J Psychiatry Neurosci 2015;40(6):429-431
Johannes Fuss, MD; Matthias K. Auer, MD; Sarah V. Biedermann, MD; Peer Briken, MD; Werner Hacke, MD, PhD
To date there are few treatment options to reduce high sexual drive or sexual urges in paraphilic patients with a risk for sexual offending. Pharmacological therapy aims to reduce sexual drive by lowering testosterone at the cost of severe side effects. We hypothesize that high sexual drive could also be reduced with deep brain stimulation (DBS) of circuits that generate sexual drive. This approach would help to avoid systemic side effects of antiandrogenic drug therapies. So far the best investigated target to reduce sexual drive is the ventromedial hypothalamus, which was lesioned unilaterally and bilaterally by stereotaxic interventions in paraphilic patients in the 1970s. Here, we discuss DBS as a treatment strategy in patients with severe paraphilic disorders with a serious risk of sexual offending. There are profound ethical and practical issues associated with DBS treatment of paraphilic patients that must be solved before considering such a treatment approach.
Submitted Jan. 6, 2015; Revised Feb. 19, 2015; Accepted Feb. 25, 2015; Early-released June 9, 2015.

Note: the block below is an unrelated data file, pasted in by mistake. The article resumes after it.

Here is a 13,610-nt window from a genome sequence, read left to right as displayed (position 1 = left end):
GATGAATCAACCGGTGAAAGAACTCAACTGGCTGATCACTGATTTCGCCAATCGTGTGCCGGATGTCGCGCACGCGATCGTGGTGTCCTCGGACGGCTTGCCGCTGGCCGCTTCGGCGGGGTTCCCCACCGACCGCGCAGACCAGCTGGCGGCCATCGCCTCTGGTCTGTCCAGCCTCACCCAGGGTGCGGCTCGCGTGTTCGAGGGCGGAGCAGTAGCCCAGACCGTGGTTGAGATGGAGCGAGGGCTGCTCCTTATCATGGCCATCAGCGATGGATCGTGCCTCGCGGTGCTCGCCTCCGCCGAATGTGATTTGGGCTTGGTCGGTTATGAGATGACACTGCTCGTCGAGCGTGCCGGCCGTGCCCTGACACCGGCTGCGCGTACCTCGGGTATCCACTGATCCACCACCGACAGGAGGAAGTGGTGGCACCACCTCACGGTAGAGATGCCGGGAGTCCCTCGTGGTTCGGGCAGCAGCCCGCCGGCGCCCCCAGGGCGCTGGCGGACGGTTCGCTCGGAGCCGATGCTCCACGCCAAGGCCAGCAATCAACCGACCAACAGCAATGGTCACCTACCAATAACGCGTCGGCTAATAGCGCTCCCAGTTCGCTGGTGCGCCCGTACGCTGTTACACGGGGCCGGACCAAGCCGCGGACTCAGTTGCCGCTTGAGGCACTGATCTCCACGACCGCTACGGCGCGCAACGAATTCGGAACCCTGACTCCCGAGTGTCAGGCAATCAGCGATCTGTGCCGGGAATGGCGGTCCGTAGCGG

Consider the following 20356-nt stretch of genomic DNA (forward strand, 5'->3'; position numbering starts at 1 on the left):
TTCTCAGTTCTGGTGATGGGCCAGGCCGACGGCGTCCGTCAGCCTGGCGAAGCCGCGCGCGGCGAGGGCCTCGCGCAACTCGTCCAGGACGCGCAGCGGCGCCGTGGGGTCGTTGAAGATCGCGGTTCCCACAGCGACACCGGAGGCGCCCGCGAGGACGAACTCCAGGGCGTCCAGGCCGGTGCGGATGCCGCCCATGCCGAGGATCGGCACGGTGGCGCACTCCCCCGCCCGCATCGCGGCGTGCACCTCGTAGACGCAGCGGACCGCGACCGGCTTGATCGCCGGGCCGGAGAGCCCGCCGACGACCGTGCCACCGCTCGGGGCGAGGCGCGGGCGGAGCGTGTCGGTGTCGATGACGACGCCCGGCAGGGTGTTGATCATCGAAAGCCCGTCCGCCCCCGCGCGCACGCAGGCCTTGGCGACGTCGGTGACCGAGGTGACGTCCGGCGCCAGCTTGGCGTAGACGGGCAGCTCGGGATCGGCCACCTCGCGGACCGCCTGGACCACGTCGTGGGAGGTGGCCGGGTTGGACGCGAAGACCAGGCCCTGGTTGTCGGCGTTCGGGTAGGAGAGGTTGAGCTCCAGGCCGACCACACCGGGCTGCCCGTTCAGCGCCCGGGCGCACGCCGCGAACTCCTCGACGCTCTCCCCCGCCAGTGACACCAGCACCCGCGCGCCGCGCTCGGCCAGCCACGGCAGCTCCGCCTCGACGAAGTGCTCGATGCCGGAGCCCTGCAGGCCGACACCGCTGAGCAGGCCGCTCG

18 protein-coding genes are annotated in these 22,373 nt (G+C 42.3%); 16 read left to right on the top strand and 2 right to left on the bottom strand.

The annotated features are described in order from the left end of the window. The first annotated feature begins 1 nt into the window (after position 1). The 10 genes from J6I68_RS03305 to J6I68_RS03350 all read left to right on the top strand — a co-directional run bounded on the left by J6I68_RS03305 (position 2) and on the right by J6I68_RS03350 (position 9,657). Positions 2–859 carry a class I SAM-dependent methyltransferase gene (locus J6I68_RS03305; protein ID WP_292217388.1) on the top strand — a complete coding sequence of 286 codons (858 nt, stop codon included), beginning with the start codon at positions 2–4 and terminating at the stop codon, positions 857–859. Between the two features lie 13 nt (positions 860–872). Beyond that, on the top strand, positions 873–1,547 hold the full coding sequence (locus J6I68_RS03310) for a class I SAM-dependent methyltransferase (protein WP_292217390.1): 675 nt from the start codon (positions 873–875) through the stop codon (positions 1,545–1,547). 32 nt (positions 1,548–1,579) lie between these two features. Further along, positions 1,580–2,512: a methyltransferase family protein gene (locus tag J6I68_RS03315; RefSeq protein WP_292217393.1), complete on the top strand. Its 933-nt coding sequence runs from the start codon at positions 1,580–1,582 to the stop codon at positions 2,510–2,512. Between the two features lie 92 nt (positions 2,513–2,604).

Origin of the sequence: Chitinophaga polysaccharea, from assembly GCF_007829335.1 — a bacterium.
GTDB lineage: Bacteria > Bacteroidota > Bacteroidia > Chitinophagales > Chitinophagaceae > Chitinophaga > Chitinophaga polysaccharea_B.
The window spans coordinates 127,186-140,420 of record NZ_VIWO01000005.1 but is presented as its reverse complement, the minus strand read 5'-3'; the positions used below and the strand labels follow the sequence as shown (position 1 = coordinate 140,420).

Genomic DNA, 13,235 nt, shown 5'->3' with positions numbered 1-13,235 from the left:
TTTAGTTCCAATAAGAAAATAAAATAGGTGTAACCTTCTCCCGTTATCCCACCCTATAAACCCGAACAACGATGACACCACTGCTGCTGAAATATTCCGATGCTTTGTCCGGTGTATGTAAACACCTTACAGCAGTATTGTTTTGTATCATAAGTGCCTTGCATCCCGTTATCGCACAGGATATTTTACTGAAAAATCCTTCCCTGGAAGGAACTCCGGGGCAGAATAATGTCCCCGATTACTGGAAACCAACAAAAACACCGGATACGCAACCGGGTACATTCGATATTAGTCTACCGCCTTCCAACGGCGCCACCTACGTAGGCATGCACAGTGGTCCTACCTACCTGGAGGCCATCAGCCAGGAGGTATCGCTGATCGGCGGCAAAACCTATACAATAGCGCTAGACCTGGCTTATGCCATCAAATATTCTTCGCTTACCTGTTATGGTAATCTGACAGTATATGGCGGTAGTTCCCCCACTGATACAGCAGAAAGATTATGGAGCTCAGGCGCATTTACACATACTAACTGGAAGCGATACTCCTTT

Affiliations: From the Institute for Sex Research and Forensic Psychiatry, Center for Psychosocial Medicine, University Medical Center Hamburg-Eppendorf, Germany (Fuss, Briken); the RG Neuroendocrinology, Max Planck Institute of Psychiatry, Munich, Germany (Auer); the Department of Psychiatry and Psychotherapy, Center for Psychosocial Medicine, University Medical Center Hamburg-Eppendorf, Germany (Biedermann); and the Department of Neurology, University of Heidelberg, Germany (Hacke).
Competing interests: P. Briken is a consultant at Dr. Pfleger GmbH, Bamberg, Germany. No other competing interests declared.
Contributors: All authors contributed substantially to the conception, writing and review of this commentary and approved the final version for publication.
Correspondence to: J Fuss., Institute for Sex Research and Forensic Psychiatry, University Medical Center Hamburg-Eppendorf, Martinistr. 52, 20246 Hamburg, Germany; email@example.com